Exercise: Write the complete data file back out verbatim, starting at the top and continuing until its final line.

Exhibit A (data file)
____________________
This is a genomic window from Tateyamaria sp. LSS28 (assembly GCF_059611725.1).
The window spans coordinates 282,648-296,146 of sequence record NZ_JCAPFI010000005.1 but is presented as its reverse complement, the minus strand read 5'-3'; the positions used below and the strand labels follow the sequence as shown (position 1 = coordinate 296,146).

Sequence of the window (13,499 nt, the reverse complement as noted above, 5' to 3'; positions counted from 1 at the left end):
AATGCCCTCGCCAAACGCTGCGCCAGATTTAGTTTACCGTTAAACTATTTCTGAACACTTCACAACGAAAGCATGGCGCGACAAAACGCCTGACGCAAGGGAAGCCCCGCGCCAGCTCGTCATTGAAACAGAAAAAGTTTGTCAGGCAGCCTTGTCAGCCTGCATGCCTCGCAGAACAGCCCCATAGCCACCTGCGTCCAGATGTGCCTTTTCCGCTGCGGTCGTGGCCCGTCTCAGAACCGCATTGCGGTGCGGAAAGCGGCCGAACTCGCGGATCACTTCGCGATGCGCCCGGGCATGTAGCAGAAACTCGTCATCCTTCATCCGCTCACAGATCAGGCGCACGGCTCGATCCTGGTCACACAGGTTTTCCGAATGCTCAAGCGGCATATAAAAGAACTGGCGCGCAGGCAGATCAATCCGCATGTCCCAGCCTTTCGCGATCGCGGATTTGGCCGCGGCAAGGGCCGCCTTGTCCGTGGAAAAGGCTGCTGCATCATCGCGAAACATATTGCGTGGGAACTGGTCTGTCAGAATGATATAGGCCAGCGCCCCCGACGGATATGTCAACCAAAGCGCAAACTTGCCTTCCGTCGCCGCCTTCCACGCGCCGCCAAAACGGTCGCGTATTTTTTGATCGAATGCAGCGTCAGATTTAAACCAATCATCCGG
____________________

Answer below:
This is a genomic window from Tateyamaria sp. LSS28 (assembly GCF_059611725.1).
The window spans coordinates 282,648-296,146 of sequence record NZ_JCAPFI010000005.1 but is presented as its reverse complement, the minus strand read 5'-3'; the positions used below and the strand labels follow the sequence as shown (position 1 = coordinate 296,146).

Sequence of the window (13,499 nt, the reverse complement as noted above, 5' to 3'; positions counted from 1 at the left end):
AATGCCCTCGCCAAACGCTGCGCCAGATTTAGTTTACCGTTAAACTATTTCTGAACACTTCACAACGAAAGCATGGCGCGACAAAACGCCTGACGCAAGGGAAGCCCCGCGCCAGCTCGTCATTGAAACAGAAAAAGTTTGTCAGGCAGCCTTGTCAGCCTGCATGCCTCGCAGAACAGCCCCATAGCCACCTGCGTCCAGATGTGCCTTTTCCGCTGCGGTCGTGGCCCGTCTCAGAACCGCATTGCGGTGCGGAAAGCGGCCGAACTCGCGGATCACTTCGCGATGCGCCCGGGCATGTAGCAGAAACTCGTCATCCTTCATCCGCTCACAGATCAGGCGCACGGCTCGATCCTGGTCACACAGGTTTTCCGAATGCTCAAGCGGCATATAAAAGAACTGGCGCGCAGGCAGATCAATCCGCATGTCCCAGCCTTTCGCGATCGCGGATTTGGCCGCGGCAAGGGCCGCCTTGTCCGTGGAAAAGGCTGCTGCATCATCGCGAAACATATTGCGTGGGAACTGGTCTGTCAGAATGATATAGGCCAGCGCCCCCGACGGATATGTCAACCAAAGCGCAAACTTGCCTTCCGTCGCCGCCTTCCACGCGCCGCCAAAACGGTCGCGTATTTTTTGATCGAATGCAGCGTCAGATTTAAACCAATCATCCGG